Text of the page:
With a more ceremonious unveiling than the other Hollywood adaptation of a Stephen King property this year, It is slickly calibrated to please its spook-hungry audience. Functioning more as a roller coaster ride of frights and humor than a dread-inducing exercise in terror, Andy Muschietti’s Mama follow-up doesn’t have the inspired vision or thematic complexity to join Brian De Palma and Stanley Kubrick in the pantheon of the (very few) masterful cinematic retellings of the celebrated author. However, for a Halloween precursor, there is a respectable amount of carnivalesque mischief to be found in this cinematic equivalent of a deranged jack-in-the-box.
The camera glides through the girls’ locker room. The girls are in various states of undress; steam from the shower creates a dreamlike quality, shrouding the scene, fogging up the lens. The camera pushes in on Carrie (Sissy Spacek) as she rubs herself with soap. It focuses on various parts of her naked body, before settling on a close up of her thighs. It lingers for longer than is comfortable as water trickles between her legs. Then, the water turns to blood.
Pino Donaggio’s sensual score starts screeching as Brian De Palma perverts the male gaze, slashing the male fantasy of female representation by showing them something they will never fully understand: menstruation. The scene becomes horrific and is indicative of Carrie, Brian De Palma’s adaptation of Stephen King’s debut novel, a film whose horror lies in the director’s repeated attempts of rupturing film fantasy.
With It seemingly scaring up a massive opening weekend, it is an ideal time for articles on Stephen King adaptations (timeliness equals hits, normally) and Carrie remains one of the best adaptations because of how it grounds fantasy in reality. We are not scared of Carrie because of what she can do. We are scared of Carrie because we could be her. Everyone fears being picked on, being ridiculed, and everyone dreams they’d hit back at their bullies. Carrie, with her telekinetic powers, has the power to fight back, but she chooses not to. She massacres the student body only when the bullying gets too much.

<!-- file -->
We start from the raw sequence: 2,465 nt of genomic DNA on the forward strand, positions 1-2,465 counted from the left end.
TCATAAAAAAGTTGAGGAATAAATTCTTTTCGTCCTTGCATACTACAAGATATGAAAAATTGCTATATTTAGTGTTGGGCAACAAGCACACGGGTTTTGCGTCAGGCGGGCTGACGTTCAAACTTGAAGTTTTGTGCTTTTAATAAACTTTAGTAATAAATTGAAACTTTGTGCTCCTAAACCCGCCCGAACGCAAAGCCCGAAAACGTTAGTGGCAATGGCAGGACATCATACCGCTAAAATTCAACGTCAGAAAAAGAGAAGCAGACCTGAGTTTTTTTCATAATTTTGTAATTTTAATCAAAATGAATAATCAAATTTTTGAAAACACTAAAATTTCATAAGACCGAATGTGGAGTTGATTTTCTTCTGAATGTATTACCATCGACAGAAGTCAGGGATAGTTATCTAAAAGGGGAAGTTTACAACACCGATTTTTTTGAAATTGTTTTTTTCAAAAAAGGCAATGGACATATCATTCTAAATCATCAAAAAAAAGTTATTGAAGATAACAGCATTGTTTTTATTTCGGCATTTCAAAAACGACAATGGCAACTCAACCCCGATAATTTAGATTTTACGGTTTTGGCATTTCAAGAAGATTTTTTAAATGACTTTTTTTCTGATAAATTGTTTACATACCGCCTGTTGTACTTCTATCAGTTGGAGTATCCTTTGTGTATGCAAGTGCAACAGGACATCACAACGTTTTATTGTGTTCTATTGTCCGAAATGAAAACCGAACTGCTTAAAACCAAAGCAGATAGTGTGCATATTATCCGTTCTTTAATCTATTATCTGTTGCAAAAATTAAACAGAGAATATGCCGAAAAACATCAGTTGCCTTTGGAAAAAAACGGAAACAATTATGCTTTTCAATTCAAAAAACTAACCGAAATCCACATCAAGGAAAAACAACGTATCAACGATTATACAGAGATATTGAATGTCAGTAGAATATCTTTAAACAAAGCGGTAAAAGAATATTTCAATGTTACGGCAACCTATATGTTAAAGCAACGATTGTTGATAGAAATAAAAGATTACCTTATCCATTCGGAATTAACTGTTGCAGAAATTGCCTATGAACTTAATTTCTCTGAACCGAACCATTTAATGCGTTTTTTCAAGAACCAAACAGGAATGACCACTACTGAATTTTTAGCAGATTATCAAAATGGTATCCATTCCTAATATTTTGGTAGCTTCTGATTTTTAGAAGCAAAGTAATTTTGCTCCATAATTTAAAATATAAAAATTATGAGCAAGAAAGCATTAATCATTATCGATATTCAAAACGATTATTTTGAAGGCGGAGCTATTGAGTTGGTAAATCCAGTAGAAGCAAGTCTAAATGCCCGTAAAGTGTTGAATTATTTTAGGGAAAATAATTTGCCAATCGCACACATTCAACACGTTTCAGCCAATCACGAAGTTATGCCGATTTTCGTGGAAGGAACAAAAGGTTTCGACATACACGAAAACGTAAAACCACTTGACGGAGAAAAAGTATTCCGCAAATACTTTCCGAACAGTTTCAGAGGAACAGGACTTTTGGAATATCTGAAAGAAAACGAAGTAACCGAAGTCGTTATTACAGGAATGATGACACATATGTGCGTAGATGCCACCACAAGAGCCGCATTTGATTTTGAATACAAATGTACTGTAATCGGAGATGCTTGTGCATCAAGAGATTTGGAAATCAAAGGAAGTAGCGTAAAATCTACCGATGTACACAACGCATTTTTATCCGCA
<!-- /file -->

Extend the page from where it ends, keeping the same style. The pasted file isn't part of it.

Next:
At the Prom De Palma interrupts Carrie’s, and our, dreams. The soft lighting when she becomes Prom Queen turns sharp as she kills everyone in her path, even the “nice” gym teacher gets chopped in two. The murderous rampage shies away from gratuity, and, whether or not this is because of the limitations of the time, it helps makes the film feel real. The car crash looks like something you’d see on the news, it looks mundane.
While comparing films is a cheap form of criticism, Kimberly Peirce’s adequate 2013 re-imagining leans heavily into fantasy. Her car crash is a drawn out experience, captured in slow motion with more blood, and that’s saying something. It’s overt popcorn horror actually makes the film less scary, and even though 2013 Carrie’s powers are more empowering as she actively hones them and enjoys her revenge, it lacks the emotional resonance of someone exploding when they’ve been pushed too far. Peirce’s third-act horrors are how we think we would act in her situation. De Palma’s restrained third-act horrors are how we would act.
Carrie is as grounded in reality as a film featuring telekinesis can be. Carrie’s telekinetic bursts are surprising because they are not the story, they are the fantastical punctuation marks in her toxic reality. The story is concerned with bullying, sex education (lack of), and patriarchal domination; timeless themes and problems we still haven’t solved in the 41 years since the film entered cinemas. De Palma shows a filmmaking intelligence missing from most horror movies. He creates a terrifying film from skipping blood and jump scares, instead focusing on twisting fantasy moments and film language. The male gaze, a staple of most movies, is amped up to softcore porn levels before reality interrupts the fantasy with a trickle of blood.